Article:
Justia Arkansas Supreme Court Opinion Summaries

Articles Posted in Arbitration & Mediation
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The Supreme Court reversed the judgment of the circuit court denying Appellants' motion to compel arbitration pursuant to the arbitration agreement contained in the parties' installment-sales contract, holding that the contract was supported by mutual obligations and plainly stated that Appellants did not waive arbitration by obtaining a monetary judgment in the small claims division of district court. Appellees purchased a vehicle with an installment-sales contract but failed to make their scheduled payments. Appellees voluntarily surrendered the vehicle, the vehicle was sold, and Appellees' account was credited. Appellants filed a complaint in the small claims division seeking payment for the remaining balance, and the district court entered judgment against Appellees. Appellees appealed, counterclaimed based on usury and Uniform Commercial Code violations, and sought class certification. Appellants sought to compel arbitration. The circuit court denied the motion, concluding that the arbitration agreement at issue lacked mutuality of obligation and that Appellants waived the right to arbitrate by first proceeding in district court. The Supreme Court reversed, holding (1) the arbitration agreement was valid; and (2) Appellants did not waive arbitration by first seeking monetary relief in district court. View "Jorja Trading, Inc. v. Willis" on Justia Law

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In this interlocutory appeal, the Supreme Court reversed the order of the circuit court denying BHC Pinnacle Point Hospital, LLC's motion to compel arbitration of a class action complaint filed by Employees, individually and on behalf of all others similarly situated, holding that Employees' claims fell within the scope of their voluntary arbitration agreements with Pinnacle Pointe. In their complaint, Employees alleged that Pinnacle Point violated the minimum wage and overtime provisions of the Arkansas Minimum Wage Act (AMWA), Ark. Code Ann. 11-4-201 et seq. Pinnacle Point filed a motion to dismiss the complaint and compel arbitration, asserting that Employees' claims fell within the scope of their respective alternative resolution for conflicts agreements they executed with Pinnacle Pointe. The circuit court denied the motion. The Supreme Court reversed, holding that the circuit court erred as a matter of law in denying Pinnacle Pointe's motion to compel arbitration. View "BHC Pinnacle Pointe Hospital, LLC v. Nelson" on Justia Law

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The Supreme Court affirmed in part and reversed and remanded in part the order of the circuit court denying motions to compel arbitration of a class-action complaint filed by Appellees, holding that Appellants failed to meet their burden of proving a valid and enforceable arbitration agreement with respect to certain agreements but that Appellants met their burden to prove the validity of the remainder of the arbitration agreements. Appellees filed a class-action complaint against Appellants, a nursing home and related entities, alleging that Appellants had breached their admission and provider agreements, violated the Arkansas Deceptive Trade Practices Act, committed negligence and civil conspiracy, and had been unjustly enriched. Appellants' filed four motions to compel arbitration with respect to ten class members/residents. The circuit court denied the motions. The Supreme Court affirmed in part and reversed in part, holding (1) certain arbitration agreements contained deficiencies that prevented Appellants from meeting their burden of proving a valid and enforceable arbitration agreement; and (2) Appellants met their burden to prove the validity of the remainder of the arbitration agreements not already discussed. View "Robinson Nursing & Rehabilitation Center, LLC v. Phillips" on Justia Law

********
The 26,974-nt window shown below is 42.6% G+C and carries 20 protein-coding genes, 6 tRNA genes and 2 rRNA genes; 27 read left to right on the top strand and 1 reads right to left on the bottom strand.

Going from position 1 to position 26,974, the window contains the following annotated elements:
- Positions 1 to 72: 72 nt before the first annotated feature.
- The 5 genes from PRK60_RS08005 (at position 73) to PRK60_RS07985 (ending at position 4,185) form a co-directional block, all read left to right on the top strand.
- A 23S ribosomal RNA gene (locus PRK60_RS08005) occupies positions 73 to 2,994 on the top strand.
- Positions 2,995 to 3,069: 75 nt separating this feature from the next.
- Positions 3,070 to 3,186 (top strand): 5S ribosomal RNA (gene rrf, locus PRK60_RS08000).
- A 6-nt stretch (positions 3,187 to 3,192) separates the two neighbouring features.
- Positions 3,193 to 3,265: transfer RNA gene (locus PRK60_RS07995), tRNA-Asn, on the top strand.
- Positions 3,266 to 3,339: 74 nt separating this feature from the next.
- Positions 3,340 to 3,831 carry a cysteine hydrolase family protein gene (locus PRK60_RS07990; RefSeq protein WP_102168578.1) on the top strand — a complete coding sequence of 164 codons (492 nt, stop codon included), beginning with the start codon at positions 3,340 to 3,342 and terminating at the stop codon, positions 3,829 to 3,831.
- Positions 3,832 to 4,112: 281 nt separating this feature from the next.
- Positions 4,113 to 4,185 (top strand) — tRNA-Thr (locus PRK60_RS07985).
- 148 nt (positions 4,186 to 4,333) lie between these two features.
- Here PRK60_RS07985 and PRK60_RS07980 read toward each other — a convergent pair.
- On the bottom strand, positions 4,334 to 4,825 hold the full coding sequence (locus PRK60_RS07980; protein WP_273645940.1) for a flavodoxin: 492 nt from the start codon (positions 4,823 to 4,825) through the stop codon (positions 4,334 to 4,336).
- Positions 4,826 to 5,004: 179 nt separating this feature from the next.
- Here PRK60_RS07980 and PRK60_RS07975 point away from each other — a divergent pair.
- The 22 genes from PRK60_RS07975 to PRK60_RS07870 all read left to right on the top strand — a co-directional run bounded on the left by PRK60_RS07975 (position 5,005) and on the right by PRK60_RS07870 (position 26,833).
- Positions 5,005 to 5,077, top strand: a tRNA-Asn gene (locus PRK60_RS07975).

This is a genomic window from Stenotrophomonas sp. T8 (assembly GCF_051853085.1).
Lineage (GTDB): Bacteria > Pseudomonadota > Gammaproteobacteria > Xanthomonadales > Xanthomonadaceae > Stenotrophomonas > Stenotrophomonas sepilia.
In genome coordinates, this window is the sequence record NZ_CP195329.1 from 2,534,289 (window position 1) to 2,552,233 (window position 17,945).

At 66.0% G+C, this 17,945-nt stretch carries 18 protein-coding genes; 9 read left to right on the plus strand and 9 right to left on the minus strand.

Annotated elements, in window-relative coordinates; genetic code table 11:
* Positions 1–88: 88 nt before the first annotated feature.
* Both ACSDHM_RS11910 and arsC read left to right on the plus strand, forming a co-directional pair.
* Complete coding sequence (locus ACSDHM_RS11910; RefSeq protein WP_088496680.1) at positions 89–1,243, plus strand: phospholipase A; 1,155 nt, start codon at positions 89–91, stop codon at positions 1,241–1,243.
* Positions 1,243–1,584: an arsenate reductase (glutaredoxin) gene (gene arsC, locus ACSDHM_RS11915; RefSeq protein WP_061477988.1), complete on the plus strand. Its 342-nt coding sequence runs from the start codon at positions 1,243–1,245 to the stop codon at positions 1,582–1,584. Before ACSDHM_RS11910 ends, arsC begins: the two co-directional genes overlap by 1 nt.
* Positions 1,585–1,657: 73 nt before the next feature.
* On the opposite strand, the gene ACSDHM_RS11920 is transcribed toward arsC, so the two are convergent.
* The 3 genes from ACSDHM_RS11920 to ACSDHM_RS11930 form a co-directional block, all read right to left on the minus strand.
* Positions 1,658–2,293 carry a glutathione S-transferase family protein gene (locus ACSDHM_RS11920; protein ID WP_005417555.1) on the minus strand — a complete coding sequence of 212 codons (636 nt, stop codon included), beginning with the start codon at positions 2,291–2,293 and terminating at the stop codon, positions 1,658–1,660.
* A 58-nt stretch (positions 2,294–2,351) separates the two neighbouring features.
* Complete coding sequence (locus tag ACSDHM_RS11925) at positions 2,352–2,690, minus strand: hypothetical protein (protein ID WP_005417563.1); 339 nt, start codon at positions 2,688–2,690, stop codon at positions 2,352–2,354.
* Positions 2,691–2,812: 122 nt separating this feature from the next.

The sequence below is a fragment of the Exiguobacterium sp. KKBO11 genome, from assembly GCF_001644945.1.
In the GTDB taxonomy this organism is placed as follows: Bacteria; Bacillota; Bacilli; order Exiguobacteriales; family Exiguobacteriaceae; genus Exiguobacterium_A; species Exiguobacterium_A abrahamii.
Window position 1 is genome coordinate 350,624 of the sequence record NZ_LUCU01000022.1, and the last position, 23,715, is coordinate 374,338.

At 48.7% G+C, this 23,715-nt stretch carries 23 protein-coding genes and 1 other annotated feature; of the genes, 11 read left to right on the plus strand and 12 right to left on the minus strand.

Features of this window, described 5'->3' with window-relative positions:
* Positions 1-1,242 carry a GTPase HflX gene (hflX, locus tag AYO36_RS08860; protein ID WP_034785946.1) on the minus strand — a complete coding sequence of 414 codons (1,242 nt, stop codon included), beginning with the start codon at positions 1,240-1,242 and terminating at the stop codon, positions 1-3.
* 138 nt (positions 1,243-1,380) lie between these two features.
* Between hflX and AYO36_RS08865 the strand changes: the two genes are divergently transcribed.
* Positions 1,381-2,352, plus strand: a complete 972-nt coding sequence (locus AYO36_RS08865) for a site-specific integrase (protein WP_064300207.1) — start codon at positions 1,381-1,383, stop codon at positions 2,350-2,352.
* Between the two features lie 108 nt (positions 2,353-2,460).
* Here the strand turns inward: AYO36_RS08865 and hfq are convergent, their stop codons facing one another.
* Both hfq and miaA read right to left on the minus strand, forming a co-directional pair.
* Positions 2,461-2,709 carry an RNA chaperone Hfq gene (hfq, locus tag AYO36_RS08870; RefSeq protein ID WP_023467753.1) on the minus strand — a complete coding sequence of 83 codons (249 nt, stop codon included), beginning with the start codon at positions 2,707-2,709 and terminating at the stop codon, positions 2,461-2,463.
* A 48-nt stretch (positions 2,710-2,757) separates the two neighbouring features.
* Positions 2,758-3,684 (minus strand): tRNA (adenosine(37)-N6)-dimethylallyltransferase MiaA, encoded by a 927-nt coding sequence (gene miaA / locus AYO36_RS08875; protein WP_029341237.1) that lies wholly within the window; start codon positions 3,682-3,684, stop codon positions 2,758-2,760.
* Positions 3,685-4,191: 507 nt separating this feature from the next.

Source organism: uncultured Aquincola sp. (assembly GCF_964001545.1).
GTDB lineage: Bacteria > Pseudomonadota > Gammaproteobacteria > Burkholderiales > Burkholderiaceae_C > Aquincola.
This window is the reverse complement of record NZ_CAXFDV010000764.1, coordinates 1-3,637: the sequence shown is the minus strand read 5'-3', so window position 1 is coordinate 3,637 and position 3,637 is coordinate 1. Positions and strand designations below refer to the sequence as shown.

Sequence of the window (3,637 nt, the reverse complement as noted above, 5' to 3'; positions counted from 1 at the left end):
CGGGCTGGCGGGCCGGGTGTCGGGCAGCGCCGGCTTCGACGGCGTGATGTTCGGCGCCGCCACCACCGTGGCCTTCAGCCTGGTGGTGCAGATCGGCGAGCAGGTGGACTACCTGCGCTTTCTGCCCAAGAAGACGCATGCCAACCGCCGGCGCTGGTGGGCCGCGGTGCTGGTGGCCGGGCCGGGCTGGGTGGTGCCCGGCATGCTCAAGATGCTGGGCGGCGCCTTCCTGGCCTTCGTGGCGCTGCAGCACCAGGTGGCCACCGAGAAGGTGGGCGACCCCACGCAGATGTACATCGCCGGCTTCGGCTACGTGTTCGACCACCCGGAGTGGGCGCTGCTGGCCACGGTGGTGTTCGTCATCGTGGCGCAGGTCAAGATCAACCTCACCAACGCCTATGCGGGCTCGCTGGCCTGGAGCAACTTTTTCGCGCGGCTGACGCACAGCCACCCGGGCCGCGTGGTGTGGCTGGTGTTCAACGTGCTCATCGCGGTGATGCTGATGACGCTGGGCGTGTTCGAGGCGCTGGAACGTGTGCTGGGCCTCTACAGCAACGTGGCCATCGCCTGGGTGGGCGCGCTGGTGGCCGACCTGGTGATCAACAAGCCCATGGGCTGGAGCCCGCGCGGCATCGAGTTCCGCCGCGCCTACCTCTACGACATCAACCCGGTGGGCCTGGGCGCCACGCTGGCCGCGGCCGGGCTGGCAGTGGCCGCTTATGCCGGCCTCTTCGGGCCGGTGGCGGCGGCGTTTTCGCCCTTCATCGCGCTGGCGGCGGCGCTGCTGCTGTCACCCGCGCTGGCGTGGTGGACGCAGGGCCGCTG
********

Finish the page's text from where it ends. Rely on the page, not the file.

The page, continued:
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After the underlying business dispute proceeded to arbitration, Appellees filed in the circuit court a petition to enforce the award, and Appellant filed a cross-petition to vacate the award. The circuit court confirmed the award. Appellant appealed, arguing that the arbitrator lacked the authority to hear the case under either federal or Arkansas law and that the award should have been vacated on public policy grounds. The Supreme Court affirmed the circuit court’s order confirming the award, holding (1) jurisdiction was properly under the Federal Arbitration Act; and (2) the circuit court did not err in failing to vacate the award on public policy grounds. View "Kilgore v. Mullenax" on Justia Law

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Appellants Courtyard Gardens Health and Rehabilitation, LLC and others (“collectively Courtyard”), appealed a circuit court order denying their motion to dismiss and compel arbitration of the claims brought against them by appellee Patricia Sheffield, as special administrator of the estate of Maylissia Holliman. Courtyard argued: (1) the circuit court erroneously ruled that Johnathan Mitchell, Holliman’s emergency custodian, did not have authority to bind her to the arbitration agreement; and (2) that the arbitration agreement was unenforceable because of the unavailability of the National Arbitration Forum (“NAF”). After review of this matter, the Supreme Court affirmed the court’s ruling that the custodian did not have authority to execute the arbitration agreement. Because the agreement was invalid, the Court did not address appellants' second point. View "Courtyard Gardens Health & Rehab. v. Sheffield" on Justia Law